Regent Parrot

Did you know?

Male Regent Parrots feed the female during incubation, so they depend on a good food source near the nesting tree hollow. The declining eastern population needs remnant mallee patches near their tree hollows. In the west, Regent Parrots benefit from agricultural crops and grain. The eastern population has declined, depending on stream-side trees for nesting and limited nearby mallee for feeding. It is listed as Endangered in New South Wales.

A loud and harsh 'carrak, carrak'. Also soft twittering contact calls.
Facts and Figures
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Breeding season: 
August to January
Clutch Size: 
3 to 5
22 days
Nestling Period: 
30 days
Conservation Status
Basic Information
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What does it look like?

The Regent Parrot is a slim parrot with a long, dusky tapering tail and back-swept wings. It is mostly yellow, with blue-black wings and tail. There is a prominent yellow shoulder patch and red patches in the wings, which show up against the dark wings in flight. The bill is deep red or pink. Females and juveniles are duller olive-green with pinkish, duller wing patches. The Regent Parrot's distinctive call is often heard long before the birds appear. This species is also known as Black-tailed, Black-throated or Marlock Parrot or Smoker.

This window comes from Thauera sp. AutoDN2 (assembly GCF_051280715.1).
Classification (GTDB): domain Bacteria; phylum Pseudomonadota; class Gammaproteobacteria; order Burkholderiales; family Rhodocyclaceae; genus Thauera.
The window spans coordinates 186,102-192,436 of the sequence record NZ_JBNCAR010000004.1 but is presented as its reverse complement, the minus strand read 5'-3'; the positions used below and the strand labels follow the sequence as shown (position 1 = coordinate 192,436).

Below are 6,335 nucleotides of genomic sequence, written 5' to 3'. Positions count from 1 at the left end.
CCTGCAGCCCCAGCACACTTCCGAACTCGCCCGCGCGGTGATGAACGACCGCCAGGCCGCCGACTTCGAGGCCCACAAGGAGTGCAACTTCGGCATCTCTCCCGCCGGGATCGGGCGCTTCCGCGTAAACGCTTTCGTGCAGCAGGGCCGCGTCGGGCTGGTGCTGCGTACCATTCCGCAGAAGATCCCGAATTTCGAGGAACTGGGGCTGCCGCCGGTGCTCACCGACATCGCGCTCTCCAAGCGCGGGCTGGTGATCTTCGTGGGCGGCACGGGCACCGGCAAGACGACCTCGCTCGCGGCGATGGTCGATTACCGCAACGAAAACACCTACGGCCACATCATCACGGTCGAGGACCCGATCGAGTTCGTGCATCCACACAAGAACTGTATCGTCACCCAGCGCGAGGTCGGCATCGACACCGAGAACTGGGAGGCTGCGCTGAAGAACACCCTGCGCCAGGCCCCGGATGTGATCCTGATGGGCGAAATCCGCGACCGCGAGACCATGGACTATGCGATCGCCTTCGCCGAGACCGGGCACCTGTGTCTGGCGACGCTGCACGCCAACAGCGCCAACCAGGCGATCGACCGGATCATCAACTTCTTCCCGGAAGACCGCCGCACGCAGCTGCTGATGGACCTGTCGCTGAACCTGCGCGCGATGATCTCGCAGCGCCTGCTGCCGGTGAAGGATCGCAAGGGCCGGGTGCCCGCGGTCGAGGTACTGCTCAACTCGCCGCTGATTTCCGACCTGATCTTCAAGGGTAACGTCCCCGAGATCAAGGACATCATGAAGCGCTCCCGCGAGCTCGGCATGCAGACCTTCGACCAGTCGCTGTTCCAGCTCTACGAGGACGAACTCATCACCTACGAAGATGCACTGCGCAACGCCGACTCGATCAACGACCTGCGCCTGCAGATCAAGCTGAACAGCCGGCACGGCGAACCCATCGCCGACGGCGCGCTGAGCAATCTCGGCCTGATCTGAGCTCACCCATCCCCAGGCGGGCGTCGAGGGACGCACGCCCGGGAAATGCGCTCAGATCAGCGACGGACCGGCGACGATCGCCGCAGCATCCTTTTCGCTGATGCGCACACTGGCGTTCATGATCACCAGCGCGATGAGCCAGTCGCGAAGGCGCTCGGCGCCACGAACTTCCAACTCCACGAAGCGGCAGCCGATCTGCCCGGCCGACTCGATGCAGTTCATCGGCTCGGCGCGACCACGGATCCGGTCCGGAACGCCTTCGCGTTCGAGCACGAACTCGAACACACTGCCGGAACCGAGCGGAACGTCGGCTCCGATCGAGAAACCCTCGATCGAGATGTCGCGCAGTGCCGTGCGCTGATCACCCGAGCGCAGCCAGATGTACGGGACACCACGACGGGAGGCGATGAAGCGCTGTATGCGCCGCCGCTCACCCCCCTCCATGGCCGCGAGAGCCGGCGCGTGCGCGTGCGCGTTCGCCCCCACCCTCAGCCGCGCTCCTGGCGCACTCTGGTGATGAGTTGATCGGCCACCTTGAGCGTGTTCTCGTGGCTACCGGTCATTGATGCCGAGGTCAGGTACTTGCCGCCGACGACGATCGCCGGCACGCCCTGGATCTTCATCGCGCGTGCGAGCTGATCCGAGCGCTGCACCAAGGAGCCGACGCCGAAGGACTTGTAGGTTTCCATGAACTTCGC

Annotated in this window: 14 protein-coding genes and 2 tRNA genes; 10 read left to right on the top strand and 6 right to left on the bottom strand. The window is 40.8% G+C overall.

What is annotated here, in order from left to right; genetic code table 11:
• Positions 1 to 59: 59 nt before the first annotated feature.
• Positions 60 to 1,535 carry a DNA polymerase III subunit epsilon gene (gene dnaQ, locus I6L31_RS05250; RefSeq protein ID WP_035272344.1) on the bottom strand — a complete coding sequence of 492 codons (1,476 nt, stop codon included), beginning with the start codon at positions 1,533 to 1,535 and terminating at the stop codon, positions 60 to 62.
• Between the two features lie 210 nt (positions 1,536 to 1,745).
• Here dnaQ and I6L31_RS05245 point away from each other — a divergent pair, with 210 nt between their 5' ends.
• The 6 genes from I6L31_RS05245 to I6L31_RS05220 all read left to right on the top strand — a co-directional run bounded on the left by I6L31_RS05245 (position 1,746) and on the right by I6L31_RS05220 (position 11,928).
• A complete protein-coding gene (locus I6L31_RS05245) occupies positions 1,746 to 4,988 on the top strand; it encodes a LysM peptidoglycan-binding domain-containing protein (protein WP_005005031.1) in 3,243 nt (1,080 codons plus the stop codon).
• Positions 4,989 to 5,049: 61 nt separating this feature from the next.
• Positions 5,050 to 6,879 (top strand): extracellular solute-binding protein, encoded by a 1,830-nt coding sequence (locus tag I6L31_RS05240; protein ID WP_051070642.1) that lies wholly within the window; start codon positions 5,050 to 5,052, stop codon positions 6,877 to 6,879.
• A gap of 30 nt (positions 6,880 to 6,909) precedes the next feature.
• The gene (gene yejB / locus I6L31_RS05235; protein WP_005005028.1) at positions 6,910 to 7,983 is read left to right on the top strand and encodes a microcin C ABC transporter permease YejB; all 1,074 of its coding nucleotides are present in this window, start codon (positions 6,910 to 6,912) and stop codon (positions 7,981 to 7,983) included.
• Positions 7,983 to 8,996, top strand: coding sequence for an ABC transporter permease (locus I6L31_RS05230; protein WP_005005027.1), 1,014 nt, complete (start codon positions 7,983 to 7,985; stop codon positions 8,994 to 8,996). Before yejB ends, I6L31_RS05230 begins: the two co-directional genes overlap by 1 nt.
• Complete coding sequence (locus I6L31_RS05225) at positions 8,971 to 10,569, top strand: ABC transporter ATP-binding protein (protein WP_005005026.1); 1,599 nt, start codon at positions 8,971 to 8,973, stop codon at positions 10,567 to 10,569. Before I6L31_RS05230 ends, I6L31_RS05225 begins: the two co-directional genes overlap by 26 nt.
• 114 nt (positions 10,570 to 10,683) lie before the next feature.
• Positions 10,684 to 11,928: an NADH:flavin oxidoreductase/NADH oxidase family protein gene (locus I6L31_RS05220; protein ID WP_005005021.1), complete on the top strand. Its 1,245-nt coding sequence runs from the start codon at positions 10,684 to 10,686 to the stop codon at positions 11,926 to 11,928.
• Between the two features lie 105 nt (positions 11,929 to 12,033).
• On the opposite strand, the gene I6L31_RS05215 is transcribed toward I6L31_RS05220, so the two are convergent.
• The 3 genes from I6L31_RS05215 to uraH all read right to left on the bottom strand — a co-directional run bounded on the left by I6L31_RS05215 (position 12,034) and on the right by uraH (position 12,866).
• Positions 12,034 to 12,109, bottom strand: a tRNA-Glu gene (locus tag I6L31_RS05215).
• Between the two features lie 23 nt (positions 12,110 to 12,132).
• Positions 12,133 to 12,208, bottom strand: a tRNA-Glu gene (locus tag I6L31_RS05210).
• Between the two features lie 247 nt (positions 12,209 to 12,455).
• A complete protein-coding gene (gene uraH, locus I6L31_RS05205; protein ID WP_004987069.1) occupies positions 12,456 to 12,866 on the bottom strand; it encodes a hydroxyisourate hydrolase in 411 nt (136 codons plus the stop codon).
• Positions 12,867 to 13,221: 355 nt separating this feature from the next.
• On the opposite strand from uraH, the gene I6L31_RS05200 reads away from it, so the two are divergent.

Similar species: 

The Regent Parrot is unmistakeable with its brilliant yellow colouring.

Where does it live?

The Regent Parrot is endemic (only found in) to Australia. There are two separate populations: in the east they are found in south-western New South Wales, north-western Victoria and the Murray Mallee region of South Australia, while in Western Australia, they are found in the south west, where they are more numerous.


The eastern population is found in River Red Gum, Eucalyptus camaldulensis, floodplain, woodland and mallee. The western population is found in open forest and woodland, especially Salmon Gum, E. salmonophloia.

Seasonal movements: 

Movement of the Regent Parrot is poorly understood, and it is considered nomadic or resident, probably linked with the availability of water.

What does it do?

The Regent Parrot eats seeds of grasses and plants and cereal crops, especially wheat. It also eats buds and flowers, insect larvae, psyllids and lerps. It forages in pairs or small parties, usually on the ground, but also in the canopy of trees or in spilled grain on the ground.

Living with us

The Regent Parrot lays its eggs in hollow branches or holes in large old or dead trees near water. River Red Gums are favoured in the east and in the west, Salmon Gum woodland or often remnant roadside patches are used. The female incubates the eggs and the male feeds her by regurgitation. The milky seed of maturing wheat may be used to feed the young birds.

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